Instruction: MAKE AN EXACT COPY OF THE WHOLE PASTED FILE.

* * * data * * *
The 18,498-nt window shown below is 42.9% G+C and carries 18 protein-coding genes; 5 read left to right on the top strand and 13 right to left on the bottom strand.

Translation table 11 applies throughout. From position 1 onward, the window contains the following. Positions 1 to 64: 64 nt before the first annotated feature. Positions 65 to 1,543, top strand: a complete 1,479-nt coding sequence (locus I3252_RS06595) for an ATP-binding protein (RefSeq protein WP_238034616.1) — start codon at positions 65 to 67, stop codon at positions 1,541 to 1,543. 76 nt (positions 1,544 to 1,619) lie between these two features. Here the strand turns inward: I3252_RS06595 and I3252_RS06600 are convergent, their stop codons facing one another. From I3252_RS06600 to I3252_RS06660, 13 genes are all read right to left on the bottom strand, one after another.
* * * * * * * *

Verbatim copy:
The 18,498-nt window shown below is 42.9% G+C and carries 18 protein-coding genes; 5 read left to right on the top strand and 13 right to left on the bottom strand.

Translation table 11 applies throughout. From position 1 onward, the window contains the following. Positions 1 to 64: 64 nt before the first annotated feature. Positions 65 to 1,543, top strand: a complete 1,479-nt coding sequence (locus I3252_RS06595) for an ATP-binding protein (RefSeq protein WP_238034616.1) — start codon at positions 65 to 67, stop codon at positions 1,541 to 1,543. 76 nt (positions 1,544 to 1,619) lie between these two features. Here the strand turns inward: I3252_RS06595 and I3252_RS06600 are convergent, their stop codons facing one another. From I3252_RS06600 to I3252_RS06660, 13 genes are all read right to left on the bottom strand, one after another.